Conjunctivitis often called “pink eye,” is a common problem that many people have experienced at least once. While it’s a condition that can affect anybody of any age, some people are more prone to catching it than others. These are typically people who work in crowded spaces, such as schools, where everyone is in close proximity.
Fortunately, conjunctivitis is treatable and preventable. To give you some more information about it, here is a guide to identifying and treating pink eye:
How conjunctivitis happens
Conjunctivitis is an inflammation of the thin, transparent membrane which lines your eyelid. This same membrane also covers your eyeball and is called the conjunctiva. When inflamed, the blood vessels present in the conjunctiva dilate, allowing more blood to flow in—causing the appearance of very bloodshot eyes characterised as “pink eye”.
Types of conjunctivitis:
There are different variations of conjunctivitis, depending on what caused the inflammation. Their causes and symptoms are as follows:
Caused by a bacterial infection, this form of conjunctivitis is extremely contagious, and is characterised by yellow or yellowy-green discharge. This fluid can often cause the eyelids to stick together, causing a difficulty of a person to open one’s eyes. This is usually self limiting, but can be treated with Chloramphenicol ointment.
Accompanied by sneezing and coughing, viral conjunctivitis is highly contagious as well. Symptoms usually include sensitivity to light and eyes that are very watery and itchy. This is caused by a virus (not unlike the common cold), which generally goes away after a few days with or without medication.
Allergic conjunctivitis is inflammation of the conjunctiva caused by an allergic reaction. Allergic reactions caused by, for example, airborne allergens, may inflame the conjunctiva. Redness, itching, swelling, tearing, and stringy discharge are common. Various eye drops available over the counter from your pharmacist may help decrease symptoms and inflammation.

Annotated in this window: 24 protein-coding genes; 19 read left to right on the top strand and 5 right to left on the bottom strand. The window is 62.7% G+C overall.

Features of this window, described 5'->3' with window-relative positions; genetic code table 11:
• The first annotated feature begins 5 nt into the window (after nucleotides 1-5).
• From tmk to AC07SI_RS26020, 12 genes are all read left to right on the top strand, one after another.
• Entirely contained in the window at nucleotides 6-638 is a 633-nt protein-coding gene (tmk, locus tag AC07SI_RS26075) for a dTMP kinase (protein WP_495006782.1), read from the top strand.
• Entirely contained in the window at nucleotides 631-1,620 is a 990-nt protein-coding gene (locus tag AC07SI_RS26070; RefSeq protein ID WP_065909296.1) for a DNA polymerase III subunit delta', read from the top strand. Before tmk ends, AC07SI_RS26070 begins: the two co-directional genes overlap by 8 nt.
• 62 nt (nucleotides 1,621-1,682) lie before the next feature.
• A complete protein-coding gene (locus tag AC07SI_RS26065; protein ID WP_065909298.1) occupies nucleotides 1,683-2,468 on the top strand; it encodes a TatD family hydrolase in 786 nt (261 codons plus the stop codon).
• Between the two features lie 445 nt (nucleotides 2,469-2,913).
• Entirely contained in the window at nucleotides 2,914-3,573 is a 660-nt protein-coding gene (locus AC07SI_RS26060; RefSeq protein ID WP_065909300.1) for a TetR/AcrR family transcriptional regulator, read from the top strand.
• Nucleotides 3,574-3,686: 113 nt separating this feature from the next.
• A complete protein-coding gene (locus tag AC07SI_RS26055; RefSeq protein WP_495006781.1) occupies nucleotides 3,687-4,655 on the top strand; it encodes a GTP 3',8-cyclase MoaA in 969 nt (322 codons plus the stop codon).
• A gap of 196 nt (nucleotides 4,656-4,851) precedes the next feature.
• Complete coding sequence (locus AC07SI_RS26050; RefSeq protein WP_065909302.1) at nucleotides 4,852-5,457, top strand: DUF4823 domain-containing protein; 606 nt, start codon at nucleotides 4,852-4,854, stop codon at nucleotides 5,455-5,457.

Preventing and treating conjunctivitis:
While some forms of conjunctivitis are very contagious, they can still be treated and prevented.
Fortunately, viral conjunctivitis often goes away on its own after a few days, with or without medication. To treat the symptoms of itchy, watery eyes, apply a warm, damp flannel to your eye area a few times a day. The flannel should be sanitised and laundered well to avoid the spread of the infection.
On the other hand, Bacterial conjunctivitis requires antibiotic eye drops and ointments to be treated. Meanwhile, allergic conjunctivitis can be treated with simple allergy medications. It can even be taken before the allergy season so that it can be prevented from setting in entirely.
Prevention and advise:
Here are several other ways to prevent conjunctivitis:
- Regular hand washing
- Keeping your glasses and contact lenses clean
- Refrain from sharing hand towels, flannels, and tissues with family members and friends
- Wear goggles if you swim regularly
- Cover your nose when sneezing or coughing
- Avoid touching or rubbing your eyes
Conjunctivitis can cause other conditions, such as blepharitis (an inflammation of the eyelid) and dry eyes. In some cases, major eye problems like corneal ulcers can occur, which can lead to vision loss. This highlights the importance of treating conjunctivitis right away with a trusted optician, as the initial symptoms may develop into something much more severe.
Pink eye may cause a surge of panic upon discovering that you or someone nearby has contracted it, but following these treatments and preventive measures will ensure it goes away in no time. While home remedies are effective in relieving the symptoms, it is always best to ask your physician what treatment works best.
Are you in need of an optician for sore, itchy eyes? At Simon Kleyn Opticians, we have an optometrists practice in Earls Colne and Frinton on Sea to cater to your needs. We offer a range of treatments, including eye examinations, cataract surgeries, fitting spectacle frames, treating dry or itchy eyes, and more. Check out our website today to find out more about the NHS paid for MECS Minor Eye Care Scheme.